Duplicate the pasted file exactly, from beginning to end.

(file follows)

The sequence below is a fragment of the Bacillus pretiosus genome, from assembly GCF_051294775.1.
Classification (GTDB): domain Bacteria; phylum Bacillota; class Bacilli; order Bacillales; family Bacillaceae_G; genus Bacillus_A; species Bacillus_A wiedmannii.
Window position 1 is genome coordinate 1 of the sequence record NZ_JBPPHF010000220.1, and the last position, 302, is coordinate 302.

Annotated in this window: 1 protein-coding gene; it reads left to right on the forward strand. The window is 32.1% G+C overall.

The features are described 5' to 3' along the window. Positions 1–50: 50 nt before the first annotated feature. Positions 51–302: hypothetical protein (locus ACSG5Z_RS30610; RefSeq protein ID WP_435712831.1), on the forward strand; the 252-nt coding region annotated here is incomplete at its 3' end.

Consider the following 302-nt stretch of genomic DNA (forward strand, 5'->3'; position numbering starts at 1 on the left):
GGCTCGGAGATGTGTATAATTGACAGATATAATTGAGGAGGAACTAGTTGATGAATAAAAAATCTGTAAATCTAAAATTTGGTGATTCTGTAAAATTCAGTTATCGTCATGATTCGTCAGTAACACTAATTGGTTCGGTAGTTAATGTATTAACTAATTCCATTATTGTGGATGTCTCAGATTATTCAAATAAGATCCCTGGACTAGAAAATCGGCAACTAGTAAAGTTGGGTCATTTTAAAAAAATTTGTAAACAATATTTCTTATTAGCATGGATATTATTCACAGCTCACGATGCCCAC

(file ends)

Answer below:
The sequence below is a fragment of the Bacillus pretiosus genome, from assembly GCF_051294775.1.
Classification (GTDB): domain Bacteria; phylum Bacillota; class Bacilli; order Bacillales; family Bacillaceae_G; genus Bacillus_A; species Bacillus_A wiedmannii.
Window position 1 is genome coordinate 1 of the sequence record NZ_JBPPHF010000220.1, and the last position, 302, is coordinate 302.

Annotated in this window: 1 protein-coding gene; it reads left to right on the forward strand. The window is 32.1% G+C overall.

The features are described 5' to 3' along the window. Positions 1–50: 50 nt before the first annotated feature. Positions 51–302: hypothetical protein (locus ACSG5Z_RS30610; RefSeq protein ID WP_435712831.1), on the forward strand; the 252-nt coding region annotated here is incomplete at its 3' end.

Consider the following 302-nt stretch of genomic DNA (forward strand, 5'->3'; position numbering starts at 1 on the left):
GGCTCGGAGATGTGTATAATTGACAGATATAATTGAGGAGGAACTAGTTGATGAATAAAAAATCTGTAAATCTAAAATTTGGTGATTCTGTAAAATTCAGTTATCGTCATGATTCGTCAGTAACACTAATTGGTTCGGTAGTTAATGTATTAACTAATTCCATTATTGTGGATGTCTCAGATTATTCAAATAAGATCCCTGGACTAGAAAATCGGCAACTAGTAAAGTTGGGTCATTTTAAAAAAATTTGTAAACAATATTTCTTATTAGCATGGATATTATTCACAGCTCACGATGCCCAC